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March 1, 2021 / BAF News and Notices

Baltimore Architecture In The 1890’s

The Baltimore Architecture Foundation is celebrating the history of AIA Baltimore in its 150th year by publishing select histories and highlights of Baltimore architecture from 1870 all the way through the 2000’s. These unique selections were written and edited by Charlie Duff.


Temple Oheb Shalom (1892)

Temple Oheb Shalom, designed by Joseph Evans Sperry (1893). Photograph courtesy of Vivian Marie Doering Photo courtesy Vivian Marie Doering

The 1890s opened with booming prosperity. A depression in 1893 stopped construction for about three years, and buildings built after 1896 differed greatly from those built before.

Architects of the early-’90s continued, in muted form, the exuberant eclecticism of the ‘80s. The skyscraper arrived in Romanesque garb (The Equitable Building, Joseph Evans Sperry, 1891) and the new suburbs like Sudbrook Park (1890) and Roland Park (1891) gave a home to the Shingle Style. Baltimore received an enduring landmark in the Patterson Park Pagoda designed by park superintendent Charles Latrobe (1892). Mount Royal Station, Baltimore’s finest train station, opened in 1896, designed by E. Francis Baldwin in the Italian Renaissance style.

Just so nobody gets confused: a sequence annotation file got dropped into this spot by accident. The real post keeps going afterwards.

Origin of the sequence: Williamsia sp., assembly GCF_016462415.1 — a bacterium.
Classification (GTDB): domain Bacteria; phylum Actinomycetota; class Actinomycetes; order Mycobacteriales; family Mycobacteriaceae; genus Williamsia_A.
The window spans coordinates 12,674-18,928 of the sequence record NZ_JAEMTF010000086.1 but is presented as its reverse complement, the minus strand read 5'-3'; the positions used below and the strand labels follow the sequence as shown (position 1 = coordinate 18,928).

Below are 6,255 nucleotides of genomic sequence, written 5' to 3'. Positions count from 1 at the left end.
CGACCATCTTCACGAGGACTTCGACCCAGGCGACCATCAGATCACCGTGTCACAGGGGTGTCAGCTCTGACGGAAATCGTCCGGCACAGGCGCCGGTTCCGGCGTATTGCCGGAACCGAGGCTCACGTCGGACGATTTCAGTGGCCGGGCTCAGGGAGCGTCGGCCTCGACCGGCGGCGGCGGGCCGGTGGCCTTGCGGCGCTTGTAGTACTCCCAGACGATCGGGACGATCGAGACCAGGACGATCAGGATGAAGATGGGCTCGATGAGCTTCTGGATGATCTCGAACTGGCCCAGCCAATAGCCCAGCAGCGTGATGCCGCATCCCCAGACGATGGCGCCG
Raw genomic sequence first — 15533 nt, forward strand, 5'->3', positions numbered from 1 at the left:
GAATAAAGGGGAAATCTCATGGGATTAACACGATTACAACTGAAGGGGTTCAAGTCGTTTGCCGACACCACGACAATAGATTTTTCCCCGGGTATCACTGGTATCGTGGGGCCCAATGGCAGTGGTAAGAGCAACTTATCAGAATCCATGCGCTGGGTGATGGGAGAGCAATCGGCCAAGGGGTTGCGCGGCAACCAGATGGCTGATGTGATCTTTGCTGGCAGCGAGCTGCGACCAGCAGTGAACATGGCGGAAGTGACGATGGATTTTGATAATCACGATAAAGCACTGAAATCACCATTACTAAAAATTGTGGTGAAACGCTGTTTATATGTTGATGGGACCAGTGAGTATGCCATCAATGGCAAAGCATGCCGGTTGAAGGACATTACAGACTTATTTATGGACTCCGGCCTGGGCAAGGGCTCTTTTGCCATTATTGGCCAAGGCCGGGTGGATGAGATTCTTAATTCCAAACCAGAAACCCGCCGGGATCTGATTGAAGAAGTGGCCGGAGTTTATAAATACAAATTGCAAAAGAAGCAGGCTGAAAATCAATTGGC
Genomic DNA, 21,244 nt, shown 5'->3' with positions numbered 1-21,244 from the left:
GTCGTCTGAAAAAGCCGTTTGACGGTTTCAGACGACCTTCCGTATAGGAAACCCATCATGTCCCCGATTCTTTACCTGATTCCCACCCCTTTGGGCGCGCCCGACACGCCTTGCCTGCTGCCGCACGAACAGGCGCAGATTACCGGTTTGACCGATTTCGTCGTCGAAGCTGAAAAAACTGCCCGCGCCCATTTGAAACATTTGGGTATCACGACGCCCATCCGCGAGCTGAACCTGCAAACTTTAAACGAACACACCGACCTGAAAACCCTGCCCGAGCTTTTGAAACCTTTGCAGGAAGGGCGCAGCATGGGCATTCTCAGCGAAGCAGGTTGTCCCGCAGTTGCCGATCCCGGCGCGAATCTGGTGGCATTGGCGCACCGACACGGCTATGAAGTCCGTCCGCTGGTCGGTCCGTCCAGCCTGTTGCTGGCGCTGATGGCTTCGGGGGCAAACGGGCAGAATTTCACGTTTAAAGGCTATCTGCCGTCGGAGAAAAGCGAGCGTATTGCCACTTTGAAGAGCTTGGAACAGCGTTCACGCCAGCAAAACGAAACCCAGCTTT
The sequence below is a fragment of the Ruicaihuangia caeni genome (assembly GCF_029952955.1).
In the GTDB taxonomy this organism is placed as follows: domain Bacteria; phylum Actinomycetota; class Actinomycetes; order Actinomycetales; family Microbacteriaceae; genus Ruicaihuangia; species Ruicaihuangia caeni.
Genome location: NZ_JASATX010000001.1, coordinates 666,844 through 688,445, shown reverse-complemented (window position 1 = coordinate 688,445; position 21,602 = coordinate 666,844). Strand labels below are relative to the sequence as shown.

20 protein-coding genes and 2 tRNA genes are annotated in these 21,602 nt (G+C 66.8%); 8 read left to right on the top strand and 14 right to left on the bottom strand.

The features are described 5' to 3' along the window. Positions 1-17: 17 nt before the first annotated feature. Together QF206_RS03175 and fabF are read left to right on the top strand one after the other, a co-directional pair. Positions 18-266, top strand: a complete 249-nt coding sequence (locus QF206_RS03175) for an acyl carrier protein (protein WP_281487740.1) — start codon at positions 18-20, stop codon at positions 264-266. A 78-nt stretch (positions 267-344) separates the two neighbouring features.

Sperry’s Temple Oheb Shalom, built in 1892 at Lanvale and Eutaw, marked a change in architectural style. Sperry borrowed from Venice, Germany, and Spain, but he also made reference to the greatest landmarks of Old Baltimore, Latrobe’s Cathedral and Godefroy’s Unitarian Church. These American references would turn out to be prophetic, for the late-90s were as nationalst as the previous decade had been cosmopolitan.

The nationalism of the 90s found its expression in the revival of America’s Georgian architecture, a movement that started with the old money families who founded the Social Register (1894) and the Society of Colonial Wars (1892). They called this architecture “Colonial,” and they used it to distance themselves from recent European immigrants and “new money.”

Baltimore’s first Georgian Revival buildings appeared (in brown brick) in the north end of Mount Vernon. Although few big row houses were built anywhere in Baltimore after 1893—a salient fact—many houses from earlier decades were now being “Georgianized.”

The Chicago World’s Fair of 1893 created a giant exposition of French neo-baroque architecture, which recalled the age of Jefferson and Latrobe. Baltimore picked up on this change immediately, and the Baltimore Court House (Wyatt & Nolting, 1894) became one of the most famous American buildings of the Spanish-American War era.

All this was for the rich. The rest caught up slowly, and the typical Baltimore neighborhood changed little in the 90’s. Most people still lived in brick Renaissance row houses and worshipped in stone Gothic churches. But the 1890s began three lasting architectural changes: the birth of the skyscraper, the death of the giant expensive row house, and the rise of Colonial Revival. These changes redefined Baltimore. From 1896 to the present time, the showplaces of the city have been downtown skyscrapers and wealthy Colonial suburbs.